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This is a talk which changed direction in the course of preparation. I started with the intention of discussing how the phrase 'British values' is being used in the context of the present 'war against terrorism' and the perceived need to integrate people from a wide range of different cultural backgrounds into British society. But in the course of preparation it got tangled up in my mind with another project I'd had a few years ago but never properly pursued, inspired by my very superficial knowledge of German philosophy and in particular by reading the book written early in their careers by Karl Marx and Friedrich Engels, The German Ideology.(1)

 (1) Written 1845-6 but not published in their lifetime. Available at

The German Ideology was (like its predecessor The Holy Family (2)) an attempt to settle scores with their contemporaries, grouped together under the collective title 'The Young Hegelians'. They had all been raised under the enormous shadow cast by GWF Hegel. They had been formed by him but they were now in reaction against him. And what had struck me at the time was that, in their reaction, they seemed to be becoming, or trying to become, less 'German' and more 'English'. They wanted to shift from German 'idealism' to English 'empiricism'.(3) And I thought it might be interesting to write something under the title The English Ideology. 'The English Ideology' seemed a more elegant title than 'The British Ideology' but 'the British Ideology' may be more accurate given the importance of Scotland and in particular of the eighteenth century 'Scottish enlightenment'. Wales, protected by the language, seems to me to have had an existence of its own - something it is quite difficult for a non-Welsh speaker to penetrate but which I'm beginning to think might be interesting. But it's not what we're dealing with here.

(2)  Published in 1845. Available at

(3) This, from one of the targets of the polemic by Marx and Engels, might serve as a summary of the distinctively German ideology: 'German thought seeks, more than that of others, to reach the beginnings and fountain-heads of life, and sees no life until it sees it in cognition itself ... Only mind lives, its life is the true life. Then, just as in nature only the "eternal laws", the mind or reason of nature, are its true life. In man, as in nature, only the thought lives; everything else is dead! To this abstraction, to the life of generalities, or of that which is lifeless, the history of mind has come. God, who is spirit, alone lives. Nothing lives but the ghost.' Max Stirner: The Ego and Its Own, New York, Dover Publications, 1975 (original German publication 1845), p.86.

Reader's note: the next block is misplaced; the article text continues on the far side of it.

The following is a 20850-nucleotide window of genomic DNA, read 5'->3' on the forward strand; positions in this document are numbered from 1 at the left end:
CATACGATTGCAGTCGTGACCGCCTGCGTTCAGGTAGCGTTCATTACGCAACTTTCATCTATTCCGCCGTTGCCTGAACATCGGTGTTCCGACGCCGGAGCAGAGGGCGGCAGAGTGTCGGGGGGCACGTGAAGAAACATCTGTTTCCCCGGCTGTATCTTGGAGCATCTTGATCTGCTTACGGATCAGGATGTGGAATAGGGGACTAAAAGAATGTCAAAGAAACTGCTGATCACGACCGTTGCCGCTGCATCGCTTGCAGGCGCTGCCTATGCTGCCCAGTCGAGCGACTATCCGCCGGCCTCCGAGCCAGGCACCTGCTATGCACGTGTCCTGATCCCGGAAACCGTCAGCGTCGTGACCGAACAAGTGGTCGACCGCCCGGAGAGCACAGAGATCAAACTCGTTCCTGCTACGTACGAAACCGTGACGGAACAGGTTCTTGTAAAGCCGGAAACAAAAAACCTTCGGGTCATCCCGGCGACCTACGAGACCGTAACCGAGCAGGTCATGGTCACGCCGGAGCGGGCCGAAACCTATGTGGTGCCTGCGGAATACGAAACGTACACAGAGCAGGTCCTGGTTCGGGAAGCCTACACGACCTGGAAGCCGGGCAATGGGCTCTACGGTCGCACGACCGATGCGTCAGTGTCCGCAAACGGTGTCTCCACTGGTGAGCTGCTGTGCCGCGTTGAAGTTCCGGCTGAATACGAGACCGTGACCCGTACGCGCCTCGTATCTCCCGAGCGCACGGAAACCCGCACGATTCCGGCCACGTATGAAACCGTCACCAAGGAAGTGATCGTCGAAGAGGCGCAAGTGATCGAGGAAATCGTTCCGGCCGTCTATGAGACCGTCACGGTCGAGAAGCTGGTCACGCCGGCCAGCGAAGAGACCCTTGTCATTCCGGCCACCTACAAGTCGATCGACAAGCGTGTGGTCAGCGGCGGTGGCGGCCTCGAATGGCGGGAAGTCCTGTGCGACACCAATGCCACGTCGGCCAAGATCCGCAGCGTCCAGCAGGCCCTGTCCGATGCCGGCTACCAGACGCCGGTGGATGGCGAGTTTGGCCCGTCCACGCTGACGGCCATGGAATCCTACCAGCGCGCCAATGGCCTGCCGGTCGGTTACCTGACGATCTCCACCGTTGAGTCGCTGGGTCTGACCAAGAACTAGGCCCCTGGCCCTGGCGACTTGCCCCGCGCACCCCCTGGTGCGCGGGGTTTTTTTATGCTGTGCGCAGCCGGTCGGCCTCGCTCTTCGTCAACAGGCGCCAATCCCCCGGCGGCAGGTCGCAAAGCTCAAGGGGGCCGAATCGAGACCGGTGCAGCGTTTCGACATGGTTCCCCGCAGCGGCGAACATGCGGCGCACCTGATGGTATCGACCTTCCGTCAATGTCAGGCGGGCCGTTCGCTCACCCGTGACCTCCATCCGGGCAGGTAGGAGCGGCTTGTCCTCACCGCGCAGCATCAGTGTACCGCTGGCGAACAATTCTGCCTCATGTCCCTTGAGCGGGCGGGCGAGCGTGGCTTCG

The 'English' or 'British' ideology would have two main characteristics - first that reality is to be found in the world as perceived by the senses. We are observers of a reality that is external to us and that is what we must study if we have a concern with looking for truth. That is where it is to be found. Second, that our concern for human wellbeing - our own and the wellbeing of other people - should be primarily a concern with material wellbeing, hence the importance of property, of ownership.

You may feel that those are very commonplace concerns, hardly unique to British culture, but what I am suggesting is characteristic of British culture is that they occupy the first place. And they occupy the first place in the minds of the philosophers, of the people most concerned with 'values'. Certainly throughout the world people have thought that the perceived world was real and should be studied, and people were concerned with material wellbeing and with property, but traditionally the most serious minds would place these concerns in the wider context of what might be called a 'spiritual quest'. What I am suggesting is that somewhere along the line this sense of a spiritual quest, of the struggle of the relative towards the absolute, got lost among the thinkers whom we regard as most typically 'British'. Of course I'm not suggesting that it disappeared altogether from British culture. I am an admirer of William Blake. But even if he couldn't have been anything other than English, he appears in the general context of British culture as a very eccentric figure. Then we might think of Samuel Taylor Coleridge. But Coleridge was steeped in German philosophy. If Marx, Feuerbach or Max Stirner were Germans trying to be English, Coleridge could be said to have been an Englishman trying to be German.

I should stress that I'm not suggesting that British culture was 'atheist' in the sense of not believing in God, or not believing in a life after death. It might be more accurate to suggest that belief in God and in an after life were so much taken for granted that they had ceased to be problematical. The business of eternal life was in the hands of an all-powerful God, leaving humanity with very little to do. One might indeed suggest that the German philosophers - Kant, Fichte, Schelling, Hegel - are less complacent about the existence of God and an after life. A problem that is essentially spiritual, not empirical, not 'practical', has become for them a matter of burning urgency. And similarly a concern with material problems - something the English philosophers could take for granted - was experienced by the Young Hegelians, most obviously by Marx and Engels, as a philosophical problem, something that had to be fought for. I would go so far as to suggest that the violence of Nietzsche was, at least in part, a case of the German mind reluctantly coming to terms with things the British mind already took for granted, notably the Will to Power as a fundamental motivating force in human affairs.